Glowworm Swarm Optimization : A Multimodal Function Optimization Paradigm With Applications To Multiple Signal Source Localization Tasks
Krishnanand, K N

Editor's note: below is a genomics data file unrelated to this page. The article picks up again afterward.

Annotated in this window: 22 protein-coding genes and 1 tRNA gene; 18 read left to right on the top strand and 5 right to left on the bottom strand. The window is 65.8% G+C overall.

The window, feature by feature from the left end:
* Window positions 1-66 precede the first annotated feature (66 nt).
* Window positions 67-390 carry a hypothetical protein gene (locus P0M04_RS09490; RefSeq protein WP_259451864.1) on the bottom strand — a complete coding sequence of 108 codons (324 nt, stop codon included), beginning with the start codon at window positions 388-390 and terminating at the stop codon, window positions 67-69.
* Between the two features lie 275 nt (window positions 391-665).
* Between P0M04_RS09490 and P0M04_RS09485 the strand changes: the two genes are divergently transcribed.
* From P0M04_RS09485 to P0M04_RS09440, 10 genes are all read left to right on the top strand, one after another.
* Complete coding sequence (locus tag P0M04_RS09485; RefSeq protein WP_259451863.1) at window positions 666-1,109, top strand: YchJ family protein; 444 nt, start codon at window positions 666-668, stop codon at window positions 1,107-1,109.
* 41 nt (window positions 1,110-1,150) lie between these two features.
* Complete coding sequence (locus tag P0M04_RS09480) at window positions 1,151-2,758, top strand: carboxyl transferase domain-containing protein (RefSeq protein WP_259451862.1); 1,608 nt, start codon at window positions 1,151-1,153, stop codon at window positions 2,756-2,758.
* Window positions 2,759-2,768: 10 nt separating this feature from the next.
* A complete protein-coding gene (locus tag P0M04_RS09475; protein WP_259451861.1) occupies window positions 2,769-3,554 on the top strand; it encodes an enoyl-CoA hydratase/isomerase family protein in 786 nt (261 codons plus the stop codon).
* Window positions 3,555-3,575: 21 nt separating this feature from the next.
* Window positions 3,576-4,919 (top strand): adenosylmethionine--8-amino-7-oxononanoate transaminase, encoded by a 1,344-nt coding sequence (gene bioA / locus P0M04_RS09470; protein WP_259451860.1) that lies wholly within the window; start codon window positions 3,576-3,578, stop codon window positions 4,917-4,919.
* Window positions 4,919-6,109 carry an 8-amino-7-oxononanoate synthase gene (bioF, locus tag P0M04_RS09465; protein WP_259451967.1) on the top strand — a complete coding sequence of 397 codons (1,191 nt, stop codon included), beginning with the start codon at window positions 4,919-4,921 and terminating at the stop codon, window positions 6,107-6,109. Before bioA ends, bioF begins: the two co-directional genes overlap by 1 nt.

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Multimodal function optimization generally focuses on algorithms to find either a local optimum or the global optimum while avoiding local optima. However, there is another class of optimization problems which have the objective of finding multiple optima with either equal or unequal function values. The knowledge of multiple local and global optima has several advantages such as obtaining an insight into the function landscape and selecting an alternative solution when dynamic nature of constraints in the search space makes a previous optimum solution infeasible to implement. Applications include identification of multiple signal sources like sound, heat, light and leaks in pressurized systems, hazardous plumes/aerosols resulting from nuclear/ chemical spills, fire-origins in forest fires and hazardous chemical discharge in water bodies, oil spills, deep-sea hydrothermal vent plumes, etc. Signals such as sound, light, and other electromagnetic radiations propagate in the form of a wave. Therefore, the nominal source profile that spreads in the environment can be represented as a multimodal function and hence, the problem of localizing their respective origins can be modeled as optimization of multimodal functions. Multimodality in a search and optimization problem gives rise to several attractors and thereby presents a challenge to any optimization algorithm in terms of finding global optimum solutions. However, the problem is compounded when multiple (global and local) optima are sought. This thesis develops a novel glowworm swarm optimization (GSO) algorithm for simultaneous capture of multiple optima of multimodal functions. The algorithm shares some features with the ant-colony optimization (ACO) and particle swarm optimization (PSO) algorithms, but with several significant differences. The agents in the GSO algorithm are thought of as glowworms that carry a luminescence quantity called luciferin along with them. The glowworms encode the function-profile values at their current locations into a luciferin value and broadcast the same to other agents in their neighborhood. The glowworm depends on a variable local decision domain, which is bounded above by a circular sensor range, to identify its neighbors and compute its movements. Each glowworm selects a neighbor that has a luciferin value more than its own, using a probabilistic mechanism, and moves toward it. That is, they are attracted to neighbors that glow brighter. These movements that are based only on local information enable the swarm of glowworms to partition into disjoint subgroups, exhibit simultaneous taxis-behavior towards, and rendezvous at multiple optima (not necessarily equal) of a given multimodal function. Natural glowworms primarily use the bioluminescent light to signal other individuals of the same species for reproduction and to attract prey. The general idea in the GSO algorithm is similar in these aspects in the sense that glowworm agents are assumed to be attracted to move toward other glowworm agents that have brighter luminescence (higher luciferin value). We present the development of the GSO algorithm in terms of its working principle, various algorithmic phases, and evolution of the algorithm from the first version of the algorithm to its present form. Two major phases ¡ splitting of the agent swarm into disjoint subgroups and local convergence of agents in each subgroup to peak locations ¡ are identified at the group level of the algorithm and theoretical performance results related to the latter phase are obtained for a simplified GSO model. Performance of the GSO algorithm against a large class of benchmark multimodal functions is demonstrated through simulation experiments. We categorize the various constants of the algorithm into algorithmic constants and parameters. We show in simulations that fixed values of the algorithmic constants work well for a large class of problems and only two parameters have some influence on algorithmic performance. We also study the performance of the algorithm in the presence of noise. Simulations show that the algorithm exhibits good performance in the presence of fairly high noise levels. We observe graceful degradation only with significant increase in levels of measurement noise. A comparison with the gradient based algorithm reveals the superiority of the GSO algorithm in coping with uncertainty. We conduct embodied robot simulations, by using a multi-robot-simulator called Player/Stage that provides realistic sensor and actuator models, in order to assess the GSO algorithm's suitability for multiple source localization tasks. Next, we extend this work to collective robotics experiments. For this purpose, we use a set of four wheeled robots that are endowed with the capabilities required to implement the various behavioral primitives of the GSO algorithm. We present an experiment where two robots use the GSO algorithm to localize a light source. We discuss an application of GSO to ubiquitous computing based environments. In particular, we propose a hazard-sensing environment using a heterogeneous swarm that consists of stationary agents and mobile agents. The agents deployed in the environment implement a modification of the GSO algorithm. In a graph of mini mum number of mobile agents required for 100% source-capture as a function of the number of stationary agents, we show that deployment of the stationary agents in a grid configuration leads to multiple phase-transitions in the heterogeneous swarm behavior. Finally, we use the GSO algorithm to address the problem of pursuit of multiple mobile signal sources. For the case where the positions of the pursuers and the moving source are collinear, we present a theoretical result that provides an upper bound on the relative speed of the mobile source below which the agents succeed in pursuing the source. We use several simulation scenarios to demonstrate the ecacy of the algorithm in pursuing mobile signal sources. In the case where the positions of the pursuers and the moving source are non-collinear, we use numerical experiments to determine an upper bound on the relative speed of the mobile source below which the pursuers succeed in pursuing the source.